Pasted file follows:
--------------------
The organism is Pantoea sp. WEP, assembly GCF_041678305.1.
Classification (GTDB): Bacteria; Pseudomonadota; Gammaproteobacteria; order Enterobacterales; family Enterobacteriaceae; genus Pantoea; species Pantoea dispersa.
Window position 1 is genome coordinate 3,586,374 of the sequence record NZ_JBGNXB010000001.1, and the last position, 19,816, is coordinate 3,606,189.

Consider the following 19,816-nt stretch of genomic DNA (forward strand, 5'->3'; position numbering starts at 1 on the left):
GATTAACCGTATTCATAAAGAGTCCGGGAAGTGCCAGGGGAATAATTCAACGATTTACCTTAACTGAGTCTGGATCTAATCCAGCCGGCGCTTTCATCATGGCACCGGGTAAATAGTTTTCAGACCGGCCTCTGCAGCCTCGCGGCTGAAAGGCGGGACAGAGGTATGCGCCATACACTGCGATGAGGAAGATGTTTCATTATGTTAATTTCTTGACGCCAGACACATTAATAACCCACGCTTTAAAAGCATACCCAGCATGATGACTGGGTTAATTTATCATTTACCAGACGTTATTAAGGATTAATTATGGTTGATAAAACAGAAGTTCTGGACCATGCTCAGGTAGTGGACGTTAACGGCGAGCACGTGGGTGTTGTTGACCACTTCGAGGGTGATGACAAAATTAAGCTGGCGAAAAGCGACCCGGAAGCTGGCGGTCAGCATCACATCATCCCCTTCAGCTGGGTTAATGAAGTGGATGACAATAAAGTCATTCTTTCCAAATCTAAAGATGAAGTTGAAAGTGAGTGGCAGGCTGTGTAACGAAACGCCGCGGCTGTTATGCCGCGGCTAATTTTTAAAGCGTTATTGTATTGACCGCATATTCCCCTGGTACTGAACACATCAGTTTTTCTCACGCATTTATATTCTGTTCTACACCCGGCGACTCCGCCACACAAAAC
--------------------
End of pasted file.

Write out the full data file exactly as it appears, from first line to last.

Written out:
The organism is Pantoea sp. WEP, assembly GCF_041678305.1.
Classification (GTDB): Bacteria; Pseudomonadota; Gammaproteobacteria; order Enterobacterales; family Enterobacteriaceae; genus Pantoea; species Pantoea dispersa.
Window position 1 is genome coordinate 3,586,374 of the sequence record NZ_JBGNXB010000001.1, and the last position, 19,816, is coordinate 3,606,189.

Consider the following 19,816-nt stretch of genomic DNA (forward strand, 5'->3'; position numbering starts at 1 on the left):
GATTAACCGTATTCATAAAGAGTCCGGGAAGTGCCAGGGGAATAATTCAACGATTTACCTTAACTGAGTCTGGATCTAATCCAGCCGGCGCTTTCATCATGGCACCGGGTAAATAGTTTTCAGACCGGCCTCTGCAGCCTCGCGGCTGAAAGGCGGGACAGAGGTATGCGCCATACACTGCGATGAGGAAGATGTTTCATTATGTTAATTTCTTGACGCCAGACACATTAATAACCCACGCTTTAAAAGCATACCCAGCATGATGACTGGGTTAATTTATCATTTACCAGACGTTATTAAGGATTAATTATGGTTGATAAAACAGAAGTTCTGGACCATGCTCAGGTAGTGGACGTTAACGGCGAGCACGTGGGTGTTGTTGACCACTTCGAGGGTGATGACAAAATTAAGCTGGCGAAAAGCGACCCGGAAGCTGGCGGTCAGCATCACATCATCCCCTTCAGCTGGGTTAATGAAGTGGATGACAATAAAGTCATTCTTTCCAAATCTAAAGATGAAGTTGAAAGTGAGTGGCAGGCTGTGTAACGAAACGCCGCGGCTGTTATGCCGCGGCTAATTTTTAAAGCGTTATTGTATTGACCGCATATTCCCCTGGTACTGAACACATCAGTTTTTCTCACGCATTTATATTCTGTTCTACACCCGGCGACTCCGCCACACAAAAC